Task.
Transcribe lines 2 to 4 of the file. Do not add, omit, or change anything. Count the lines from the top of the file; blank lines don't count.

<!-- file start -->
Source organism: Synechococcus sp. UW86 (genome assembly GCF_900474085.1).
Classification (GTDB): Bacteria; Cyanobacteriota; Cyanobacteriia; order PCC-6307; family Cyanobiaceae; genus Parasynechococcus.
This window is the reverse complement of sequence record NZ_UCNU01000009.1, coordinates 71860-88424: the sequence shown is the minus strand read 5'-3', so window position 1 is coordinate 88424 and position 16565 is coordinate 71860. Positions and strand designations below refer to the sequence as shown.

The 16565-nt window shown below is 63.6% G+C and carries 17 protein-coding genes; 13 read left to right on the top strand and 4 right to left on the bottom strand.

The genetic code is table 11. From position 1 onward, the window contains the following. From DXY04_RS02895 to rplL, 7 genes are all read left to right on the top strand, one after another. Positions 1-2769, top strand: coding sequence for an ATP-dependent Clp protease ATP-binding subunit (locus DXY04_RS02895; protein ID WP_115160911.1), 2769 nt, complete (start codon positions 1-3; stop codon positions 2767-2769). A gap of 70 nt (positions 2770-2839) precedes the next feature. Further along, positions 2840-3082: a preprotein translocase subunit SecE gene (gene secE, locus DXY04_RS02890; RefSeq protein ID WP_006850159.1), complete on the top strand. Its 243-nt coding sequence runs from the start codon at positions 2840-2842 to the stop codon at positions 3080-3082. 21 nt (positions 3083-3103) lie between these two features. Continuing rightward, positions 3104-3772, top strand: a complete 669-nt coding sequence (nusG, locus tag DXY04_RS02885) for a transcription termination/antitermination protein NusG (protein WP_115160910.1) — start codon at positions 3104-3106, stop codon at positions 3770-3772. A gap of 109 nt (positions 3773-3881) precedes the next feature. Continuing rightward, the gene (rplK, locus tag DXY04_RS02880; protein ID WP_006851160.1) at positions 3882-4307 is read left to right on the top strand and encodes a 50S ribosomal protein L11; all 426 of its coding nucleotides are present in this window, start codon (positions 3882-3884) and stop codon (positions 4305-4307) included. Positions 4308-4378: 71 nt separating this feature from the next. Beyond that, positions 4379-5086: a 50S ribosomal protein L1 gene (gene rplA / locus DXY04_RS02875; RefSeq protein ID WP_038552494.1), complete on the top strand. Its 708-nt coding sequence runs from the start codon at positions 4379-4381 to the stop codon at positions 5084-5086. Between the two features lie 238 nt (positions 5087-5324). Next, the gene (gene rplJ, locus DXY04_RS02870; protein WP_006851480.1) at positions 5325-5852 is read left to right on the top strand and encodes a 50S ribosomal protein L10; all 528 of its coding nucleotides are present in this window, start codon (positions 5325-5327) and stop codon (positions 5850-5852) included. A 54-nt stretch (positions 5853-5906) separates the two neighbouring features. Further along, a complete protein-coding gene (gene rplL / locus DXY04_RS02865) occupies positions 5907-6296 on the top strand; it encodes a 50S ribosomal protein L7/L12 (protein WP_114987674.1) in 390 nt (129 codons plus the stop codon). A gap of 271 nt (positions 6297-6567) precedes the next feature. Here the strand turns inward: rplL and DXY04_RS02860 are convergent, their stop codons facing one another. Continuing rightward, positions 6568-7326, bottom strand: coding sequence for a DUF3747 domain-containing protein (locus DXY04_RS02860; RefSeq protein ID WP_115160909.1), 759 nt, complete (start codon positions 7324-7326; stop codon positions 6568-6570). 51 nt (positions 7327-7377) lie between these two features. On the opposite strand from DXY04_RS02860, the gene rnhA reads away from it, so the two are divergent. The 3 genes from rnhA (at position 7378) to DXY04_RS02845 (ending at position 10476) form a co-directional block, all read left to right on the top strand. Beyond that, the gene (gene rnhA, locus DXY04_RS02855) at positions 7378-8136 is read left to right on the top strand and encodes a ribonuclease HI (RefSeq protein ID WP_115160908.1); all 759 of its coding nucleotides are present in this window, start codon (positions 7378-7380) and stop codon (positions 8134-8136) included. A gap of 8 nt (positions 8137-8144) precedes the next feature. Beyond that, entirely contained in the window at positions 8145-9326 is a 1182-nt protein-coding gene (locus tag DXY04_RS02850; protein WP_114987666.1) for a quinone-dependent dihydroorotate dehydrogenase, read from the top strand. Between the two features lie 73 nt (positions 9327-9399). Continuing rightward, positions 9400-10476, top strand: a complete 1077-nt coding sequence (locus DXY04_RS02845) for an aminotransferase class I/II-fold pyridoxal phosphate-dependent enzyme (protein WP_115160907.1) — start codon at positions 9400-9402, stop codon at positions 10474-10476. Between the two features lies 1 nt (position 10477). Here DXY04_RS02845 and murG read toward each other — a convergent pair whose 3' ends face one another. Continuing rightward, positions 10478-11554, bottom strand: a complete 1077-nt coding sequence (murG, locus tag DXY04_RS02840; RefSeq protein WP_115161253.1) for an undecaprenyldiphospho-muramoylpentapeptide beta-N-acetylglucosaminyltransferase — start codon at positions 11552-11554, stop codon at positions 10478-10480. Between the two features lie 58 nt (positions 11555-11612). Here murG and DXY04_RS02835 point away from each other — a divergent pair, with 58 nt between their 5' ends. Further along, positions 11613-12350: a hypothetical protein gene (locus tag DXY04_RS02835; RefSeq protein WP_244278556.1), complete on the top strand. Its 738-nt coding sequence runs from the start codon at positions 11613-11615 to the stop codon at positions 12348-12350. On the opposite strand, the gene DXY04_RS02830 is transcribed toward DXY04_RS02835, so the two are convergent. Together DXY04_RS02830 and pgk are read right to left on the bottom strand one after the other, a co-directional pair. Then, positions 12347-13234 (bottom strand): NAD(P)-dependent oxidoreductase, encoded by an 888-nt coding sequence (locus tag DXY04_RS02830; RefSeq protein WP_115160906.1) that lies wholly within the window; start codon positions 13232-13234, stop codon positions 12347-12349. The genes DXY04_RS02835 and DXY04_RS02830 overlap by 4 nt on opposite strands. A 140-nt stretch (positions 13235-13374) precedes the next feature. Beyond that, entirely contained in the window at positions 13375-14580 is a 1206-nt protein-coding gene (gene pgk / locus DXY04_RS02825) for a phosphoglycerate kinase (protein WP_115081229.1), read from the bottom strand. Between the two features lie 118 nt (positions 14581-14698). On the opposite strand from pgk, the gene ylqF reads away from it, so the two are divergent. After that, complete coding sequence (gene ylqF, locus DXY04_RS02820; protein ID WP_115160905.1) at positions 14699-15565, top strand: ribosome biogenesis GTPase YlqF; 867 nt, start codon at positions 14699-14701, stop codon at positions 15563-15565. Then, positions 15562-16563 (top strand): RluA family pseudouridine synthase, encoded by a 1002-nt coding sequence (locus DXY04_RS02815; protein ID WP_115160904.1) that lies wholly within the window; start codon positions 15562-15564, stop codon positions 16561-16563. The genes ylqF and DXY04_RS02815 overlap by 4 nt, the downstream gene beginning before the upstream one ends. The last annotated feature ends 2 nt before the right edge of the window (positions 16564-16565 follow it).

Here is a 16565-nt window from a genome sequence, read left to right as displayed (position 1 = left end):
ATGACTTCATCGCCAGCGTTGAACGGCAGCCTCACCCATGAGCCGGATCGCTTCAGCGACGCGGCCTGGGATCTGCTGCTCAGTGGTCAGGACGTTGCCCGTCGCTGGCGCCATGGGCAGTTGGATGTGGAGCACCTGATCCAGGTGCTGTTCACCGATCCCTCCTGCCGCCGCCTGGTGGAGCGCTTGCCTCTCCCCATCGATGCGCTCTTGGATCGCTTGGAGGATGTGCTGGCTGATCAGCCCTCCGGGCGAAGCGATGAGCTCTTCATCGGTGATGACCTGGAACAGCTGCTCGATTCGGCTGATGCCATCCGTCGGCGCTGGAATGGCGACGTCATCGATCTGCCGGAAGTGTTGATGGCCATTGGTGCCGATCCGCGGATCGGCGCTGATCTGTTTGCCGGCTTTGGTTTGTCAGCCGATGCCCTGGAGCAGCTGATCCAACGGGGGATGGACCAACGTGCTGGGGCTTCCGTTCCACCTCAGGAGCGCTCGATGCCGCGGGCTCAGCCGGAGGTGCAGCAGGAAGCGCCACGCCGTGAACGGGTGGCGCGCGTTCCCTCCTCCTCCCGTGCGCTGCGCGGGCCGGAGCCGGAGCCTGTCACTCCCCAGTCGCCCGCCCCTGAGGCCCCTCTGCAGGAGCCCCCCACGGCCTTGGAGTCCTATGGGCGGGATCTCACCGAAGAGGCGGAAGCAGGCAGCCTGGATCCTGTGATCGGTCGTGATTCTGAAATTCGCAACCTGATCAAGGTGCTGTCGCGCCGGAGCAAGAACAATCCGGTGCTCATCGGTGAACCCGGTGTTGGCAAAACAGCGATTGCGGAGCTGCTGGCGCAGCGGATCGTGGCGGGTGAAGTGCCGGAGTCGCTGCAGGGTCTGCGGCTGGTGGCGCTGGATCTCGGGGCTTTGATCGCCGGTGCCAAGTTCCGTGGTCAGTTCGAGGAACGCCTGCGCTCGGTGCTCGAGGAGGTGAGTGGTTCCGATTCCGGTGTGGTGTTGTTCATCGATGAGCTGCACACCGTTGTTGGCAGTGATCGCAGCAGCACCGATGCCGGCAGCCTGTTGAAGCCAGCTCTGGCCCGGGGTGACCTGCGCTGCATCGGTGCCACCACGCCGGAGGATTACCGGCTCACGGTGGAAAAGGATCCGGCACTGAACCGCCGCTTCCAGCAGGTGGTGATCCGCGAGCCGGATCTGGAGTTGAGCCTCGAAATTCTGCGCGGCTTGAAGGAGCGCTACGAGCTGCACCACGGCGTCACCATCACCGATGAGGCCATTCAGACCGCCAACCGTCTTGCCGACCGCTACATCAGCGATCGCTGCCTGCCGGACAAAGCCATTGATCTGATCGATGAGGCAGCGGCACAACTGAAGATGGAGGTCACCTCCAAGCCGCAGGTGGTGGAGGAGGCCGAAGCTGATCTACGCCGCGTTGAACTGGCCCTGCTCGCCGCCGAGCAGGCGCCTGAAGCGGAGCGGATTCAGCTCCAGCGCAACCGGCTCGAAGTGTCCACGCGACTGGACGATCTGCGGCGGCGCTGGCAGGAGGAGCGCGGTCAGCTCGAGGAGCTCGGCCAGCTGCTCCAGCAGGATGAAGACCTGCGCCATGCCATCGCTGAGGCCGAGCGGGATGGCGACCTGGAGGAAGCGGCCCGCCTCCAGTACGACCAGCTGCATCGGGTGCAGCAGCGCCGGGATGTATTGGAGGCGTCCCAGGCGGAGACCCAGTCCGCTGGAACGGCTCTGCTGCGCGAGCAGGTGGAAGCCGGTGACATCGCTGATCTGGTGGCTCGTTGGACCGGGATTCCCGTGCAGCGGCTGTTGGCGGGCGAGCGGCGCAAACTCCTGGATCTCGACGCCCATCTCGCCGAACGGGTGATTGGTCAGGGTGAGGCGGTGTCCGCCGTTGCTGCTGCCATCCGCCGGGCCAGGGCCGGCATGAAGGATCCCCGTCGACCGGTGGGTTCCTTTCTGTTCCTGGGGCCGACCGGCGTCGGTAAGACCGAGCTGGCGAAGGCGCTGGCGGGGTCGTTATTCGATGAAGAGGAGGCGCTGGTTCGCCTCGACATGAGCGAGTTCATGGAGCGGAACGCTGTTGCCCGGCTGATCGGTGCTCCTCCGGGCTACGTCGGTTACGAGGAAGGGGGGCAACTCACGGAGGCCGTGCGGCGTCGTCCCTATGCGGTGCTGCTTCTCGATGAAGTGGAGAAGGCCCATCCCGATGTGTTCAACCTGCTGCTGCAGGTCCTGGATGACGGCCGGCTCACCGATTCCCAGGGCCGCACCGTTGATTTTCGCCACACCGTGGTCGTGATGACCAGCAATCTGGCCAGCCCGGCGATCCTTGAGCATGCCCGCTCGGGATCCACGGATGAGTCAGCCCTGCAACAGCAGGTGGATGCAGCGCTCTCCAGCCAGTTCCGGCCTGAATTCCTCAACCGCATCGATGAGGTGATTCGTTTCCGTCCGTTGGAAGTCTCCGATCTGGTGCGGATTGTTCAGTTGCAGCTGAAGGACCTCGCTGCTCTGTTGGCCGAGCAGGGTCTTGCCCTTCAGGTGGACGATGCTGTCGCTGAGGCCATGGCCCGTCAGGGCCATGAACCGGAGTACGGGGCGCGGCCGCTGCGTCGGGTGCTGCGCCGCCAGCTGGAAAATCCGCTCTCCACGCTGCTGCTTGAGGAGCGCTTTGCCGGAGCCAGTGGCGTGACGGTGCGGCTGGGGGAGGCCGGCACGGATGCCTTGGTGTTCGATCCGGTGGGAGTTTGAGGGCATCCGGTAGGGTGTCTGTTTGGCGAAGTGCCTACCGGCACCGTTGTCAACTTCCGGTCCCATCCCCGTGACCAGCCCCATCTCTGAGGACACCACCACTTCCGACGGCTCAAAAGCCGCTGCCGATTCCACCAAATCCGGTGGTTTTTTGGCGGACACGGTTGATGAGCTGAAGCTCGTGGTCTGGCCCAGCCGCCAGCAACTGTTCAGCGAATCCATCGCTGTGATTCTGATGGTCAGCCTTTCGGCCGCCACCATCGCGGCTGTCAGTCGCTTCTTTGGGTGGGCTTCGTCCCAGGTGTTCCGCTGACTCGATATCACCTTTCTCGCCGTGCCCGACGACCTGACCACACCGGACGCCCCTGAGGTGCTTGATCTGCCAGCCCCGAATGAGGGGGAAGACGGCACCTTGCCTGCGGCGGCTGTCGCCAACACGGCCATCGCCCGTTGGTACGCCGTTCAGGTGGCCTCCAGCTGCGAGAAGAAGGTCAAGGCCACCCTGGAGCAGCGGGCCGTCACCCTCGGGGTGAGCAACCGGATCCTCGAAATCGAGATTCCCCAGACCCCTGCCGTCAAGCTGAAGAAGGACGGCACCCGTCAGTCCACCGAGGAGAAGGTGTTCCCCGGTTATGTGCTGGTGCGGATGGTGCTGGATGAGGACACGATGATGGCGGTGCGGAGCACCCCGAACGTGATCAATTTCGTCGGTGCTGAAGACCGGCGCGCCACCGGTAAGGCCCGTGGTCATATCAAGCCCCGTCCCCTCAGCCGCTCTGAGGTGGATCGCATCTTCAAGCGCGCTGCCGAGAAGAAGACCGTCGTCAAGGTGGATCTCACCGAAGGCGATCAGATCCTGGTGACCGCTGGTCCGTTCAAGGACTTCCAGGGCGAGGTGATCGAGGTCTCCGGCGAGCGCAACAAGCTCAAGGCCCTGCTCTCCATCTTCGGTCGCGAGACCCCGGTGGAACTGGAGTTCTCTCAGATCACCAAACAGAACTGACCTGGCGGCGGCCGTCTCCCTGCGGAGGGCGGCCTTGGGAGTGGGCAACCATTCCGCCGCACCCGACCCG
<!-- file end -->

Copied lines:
Classification (GTDB): Bacteria; Cyanobacteriota; Cyanobacteriia; order PCC-6307; family Cyanobiaceae; genus Parasynechococcus.
This window is the reverse complement of sequence record NZ_UCNU01000009.1, coordinates 71860-88424: the sequence shown is the minus strand read 5'-3', so window position 1 is coordinate 88424 and position 16565 is coordinate 71860. Positions and strand designations below refer to the sequence as shown.

The 16565-nt window shown below is 63.6% G+C and carries 17 protein-coding genes; 13 read left to right on the top strand and 4 right to left on the bottom strand.